BY RAMONA DU HOUX
March 22, 2011
Over 300 union members came to the State House on March 22, 2011 to oppose “right-to-work” legislation and Gov. LePage’s proposed budget. A Bangor firefighter, a nurse, a paper mill worker, a shipbuilder and a corrections officer all voiced their concerns at a press conference.
“Where did this legislation come from?” asked Bangor Firefighter Ron Green. “It’s plain. It’s simply a way to bust unions and take our rights away.”
According to the U.S. Department of Labor and the U.S. Census Bureau statistics:
• In the 22 states with “Right to Work” laws workers earn an average of $5,538 a year less than workers in states without these laws.
• The rate of workplace deaths is 52.9 percent higher in “right-to-work” states.
• In 2009, the average poverty rate in “right-to-work” states was 19.1 percent, compared to 16.1 percent in Maine.
• Without worker representation, healthcare, pensions and job creation suffer. And infant mortality rates increase.
• The quality of education suffers in “right-to-work” states. On average they spend $2,671 less per pupil on elementary and secondary education than states without these laws.
The Firefighter, Ron Green, deserves to have his question answered. In order to do so some facts need to be outlined:
The current law in Maine does not require workers to join a union, but the unions do have a right to collect a portion of their pay to cover the expense of collective bargaining. That is because under federal law workers are entitled to receive the full benefits of a collective bargaining agreement — even if they chose not to belong to the union.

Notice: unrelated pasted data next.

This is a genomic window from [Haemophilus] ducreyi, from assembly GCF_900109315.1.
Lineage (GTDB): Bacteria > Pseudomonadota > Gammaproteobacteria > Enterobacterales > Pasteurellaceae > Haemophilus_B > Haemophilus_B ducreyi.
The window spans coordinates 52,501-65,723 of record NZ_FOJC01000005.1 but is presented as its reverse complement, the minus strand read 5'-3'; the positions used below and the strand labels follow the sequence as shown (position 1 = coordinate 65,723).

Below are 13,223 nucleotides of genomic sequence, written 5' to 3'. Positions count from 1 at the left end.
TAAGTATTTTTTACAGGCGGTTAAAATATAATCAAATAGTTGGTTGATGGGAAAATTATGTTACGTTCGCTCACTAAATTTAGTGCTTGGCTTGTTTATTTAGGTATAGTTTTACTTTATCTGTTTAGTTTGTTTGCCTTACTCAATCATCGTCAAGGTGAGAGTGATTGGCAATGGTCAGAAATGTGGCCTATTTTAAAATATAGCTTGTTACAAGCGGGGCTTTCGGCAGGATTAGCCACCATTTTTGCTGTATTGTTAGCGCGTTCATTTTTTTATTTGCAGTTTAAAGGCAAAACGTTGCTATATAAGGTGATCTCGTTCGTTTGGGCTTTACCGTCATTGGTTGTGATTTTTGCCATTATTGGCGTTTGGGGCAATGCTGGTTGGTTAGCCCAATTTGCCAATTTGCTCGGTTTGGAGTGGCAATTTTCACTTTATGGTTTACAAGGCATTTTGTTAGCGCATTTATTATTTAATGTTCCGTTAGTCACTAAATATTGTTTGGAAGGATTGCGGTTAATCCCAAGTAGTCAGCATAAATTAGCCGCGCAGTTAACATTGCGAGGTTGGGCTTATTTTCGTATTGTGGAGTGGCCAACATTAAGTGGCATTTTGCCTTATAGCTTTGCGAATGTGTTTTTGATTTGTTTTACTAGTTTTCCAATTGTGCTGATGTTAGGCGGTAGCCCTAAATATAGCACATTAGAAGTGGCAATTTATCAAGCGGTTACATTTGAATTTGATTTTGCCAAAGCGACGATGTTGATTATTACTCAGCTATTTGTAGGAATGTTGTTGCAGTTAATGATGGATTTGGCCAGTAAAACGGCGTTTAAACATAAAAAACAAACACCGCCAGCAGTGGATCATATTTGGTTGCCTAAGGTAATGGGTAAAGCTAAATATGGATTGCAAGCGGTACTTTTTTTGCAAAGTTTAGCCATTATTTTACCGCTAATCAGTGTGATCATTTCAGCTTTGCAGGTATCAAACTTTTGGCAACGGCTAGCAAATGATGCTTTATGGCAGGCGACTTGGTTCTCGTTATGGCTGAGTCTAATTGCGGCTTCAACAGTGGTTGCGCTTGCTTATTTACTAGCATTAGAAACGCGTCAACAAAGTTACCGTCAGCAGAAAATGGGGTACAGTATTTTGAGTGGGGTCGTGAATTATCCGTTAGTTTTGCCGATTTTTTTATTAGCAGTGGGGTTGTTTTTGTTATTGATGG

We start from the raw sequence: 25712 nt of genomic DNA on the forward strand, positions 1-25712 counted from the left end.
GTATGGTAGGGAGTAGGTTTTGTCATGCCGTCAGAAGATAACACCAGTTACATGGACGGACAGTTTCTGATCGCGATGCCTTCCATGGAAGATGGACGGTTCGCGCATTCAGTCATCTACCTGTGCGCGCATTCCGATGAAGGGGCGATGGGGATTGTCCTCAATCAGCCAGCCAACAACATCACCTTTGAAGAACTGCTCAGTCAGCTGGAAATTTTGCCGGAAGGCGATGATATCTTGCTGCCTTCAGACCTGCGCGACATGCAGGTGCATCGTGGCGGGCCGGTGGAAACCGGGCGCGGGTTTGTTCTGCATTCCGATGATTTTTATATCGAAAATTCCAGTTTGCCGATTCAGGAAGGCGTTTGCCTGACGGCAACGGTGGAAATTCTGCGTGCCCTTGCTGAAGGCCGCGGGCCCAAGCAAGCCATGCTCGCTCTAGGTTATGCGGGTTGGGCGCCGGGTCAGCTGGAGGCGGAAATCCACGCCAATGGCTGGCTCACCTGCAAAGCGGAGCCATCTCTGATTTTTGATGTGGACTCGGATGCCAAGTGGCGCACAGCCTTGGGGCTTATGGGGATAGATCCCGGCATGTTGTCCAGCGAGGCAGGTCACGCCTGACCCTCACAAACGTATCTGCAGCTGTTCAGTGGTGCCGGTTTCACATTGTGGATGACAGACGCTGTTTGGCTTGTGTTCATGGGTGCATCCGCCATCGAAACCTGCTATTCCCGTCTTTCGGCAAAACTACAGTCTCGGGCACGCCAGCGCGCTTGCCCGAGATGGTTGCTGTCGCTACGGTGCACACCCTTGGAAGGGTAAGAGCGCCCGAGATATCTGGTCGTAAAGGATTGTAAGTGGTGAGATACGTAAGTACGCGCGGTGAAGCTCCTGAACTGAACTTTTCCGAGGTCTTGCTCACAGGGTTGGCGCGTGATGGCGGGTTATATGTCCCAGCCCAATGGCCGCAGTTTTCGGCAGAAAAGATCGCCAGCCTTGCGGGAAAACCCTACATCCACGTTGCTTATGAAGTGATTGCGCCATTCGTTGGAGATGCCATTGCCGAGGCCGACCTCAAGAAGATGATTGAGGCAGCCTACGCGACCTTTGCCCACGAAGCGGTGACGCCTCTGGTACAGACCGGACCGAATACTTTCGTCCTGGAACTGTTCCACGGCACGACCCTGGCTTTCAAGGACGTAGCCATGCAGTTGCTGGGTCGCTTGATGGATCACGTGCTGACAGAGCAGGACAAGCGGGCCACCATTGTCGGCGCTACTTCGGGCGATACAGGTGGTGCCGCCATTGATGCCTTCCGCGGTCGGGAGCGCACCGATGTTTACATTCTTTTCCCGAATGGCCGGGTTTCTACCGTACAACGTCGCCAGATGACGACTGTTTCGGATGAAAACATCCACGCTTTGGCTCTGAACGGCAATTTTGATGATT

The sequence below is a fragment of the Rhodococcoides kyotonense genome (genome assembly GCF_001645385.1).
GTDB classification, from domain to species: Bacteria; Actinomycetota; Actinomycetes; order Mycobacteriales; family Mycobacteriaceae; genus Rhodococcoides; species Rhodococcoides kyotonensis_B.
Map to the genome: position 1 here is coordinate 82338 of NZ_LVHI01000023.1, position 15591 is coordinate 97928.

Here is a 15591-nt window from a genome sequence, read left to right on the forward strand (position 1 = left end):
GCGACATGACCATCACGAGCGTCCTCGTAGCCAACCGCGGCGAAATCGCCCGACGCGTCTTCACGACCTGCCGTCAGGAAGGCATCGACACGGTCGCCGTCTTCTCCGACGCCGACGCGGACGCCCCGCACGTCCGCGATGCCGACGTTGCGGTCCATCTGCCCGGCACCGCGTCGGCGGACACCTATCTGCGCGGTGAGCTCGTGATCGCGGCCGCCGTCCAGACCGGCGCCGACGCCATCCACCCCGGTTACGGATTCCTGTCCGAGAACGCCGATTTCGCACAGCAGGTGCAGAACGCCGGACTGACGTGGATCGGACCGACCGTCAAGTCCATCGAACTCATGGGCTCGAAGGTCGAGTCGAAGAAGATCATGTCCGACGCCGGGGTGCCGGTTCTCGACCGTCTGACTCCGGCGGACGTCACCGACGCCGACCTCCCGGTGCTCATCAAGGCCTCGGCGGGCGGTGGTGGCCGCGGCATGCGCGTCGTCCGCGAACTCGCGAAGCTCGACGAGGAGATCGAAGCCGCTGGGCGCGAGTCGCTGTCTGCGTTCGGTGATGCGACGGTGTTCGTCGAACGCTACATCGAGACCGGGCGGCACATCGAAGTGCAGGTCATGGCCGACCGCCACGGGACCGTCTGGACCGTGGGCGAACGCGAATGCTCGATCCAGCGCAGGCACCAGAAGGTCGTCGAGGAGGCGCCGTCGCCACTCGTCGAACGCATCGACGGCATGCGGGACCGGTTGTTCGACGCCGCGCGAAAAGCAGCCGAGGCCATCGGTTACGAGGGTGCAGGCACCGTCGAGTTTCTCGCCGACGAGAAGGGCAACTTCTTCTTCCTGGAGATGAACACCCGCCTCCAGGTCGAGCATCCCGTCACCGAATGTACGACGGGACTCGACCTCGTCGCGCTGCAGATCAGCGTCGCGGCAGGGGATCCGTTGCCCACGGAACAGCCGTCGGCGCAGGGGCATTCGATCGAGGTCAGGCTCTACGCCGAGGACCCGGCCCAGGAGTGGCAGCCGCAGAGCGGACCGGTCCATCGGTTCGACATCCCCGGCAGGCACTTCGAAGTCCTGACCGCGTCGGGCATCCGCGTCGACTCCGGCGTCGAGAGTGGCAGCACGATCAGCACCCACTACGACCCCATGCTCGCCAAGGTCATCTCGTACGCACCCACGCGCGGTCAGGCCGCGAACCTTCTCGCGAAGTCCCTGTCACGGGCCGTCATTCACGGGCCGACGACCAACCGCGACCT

Rep. Tom Winsor is the sponsor of two right-to-work bills. One deals with public sector employees, the other with private sector workers. The main thrust of the legislation is to allow those who choose not to join a union at their workplace to opt out of paying anything towards their share in the costs of union representation.
So, if Winsor’s legislation passes, and as a result workers don’t pay anything to the union they would still get full benefits from the union, because of the federal law. Without contributing to the union they would be leaches in the system. If huge numbers decided not to pay, the union would loose large amounts from its membership revenue stream. That would weaken the union when they need to promote workers rights.
By limiting how much a union has to spend on media and support of workers issues the voice of any union could be drowned out. Workers rights would suffer.
Nationally, the “right–to-work” bills in Maine are near clones of others in more than eight states. Many consider it to be a focused concentrated effort to change the rules pertaining to labor unions across America.
“It’s important to note that the legislation introduced in Maine is part of a national agenda,” said Matt Schlobohm, executive director of the Maine AFL-CIO. “It’s a very ideological agenda being pushed by the National Right to Work Committee out of Virginia, and its intent is to further shift the balance of power against American workers by weakening unions.”
“Right-to-work” is a deceptive name for this legislation. Read the opposite.
UPDATE: This bill was tabled until next year’s session.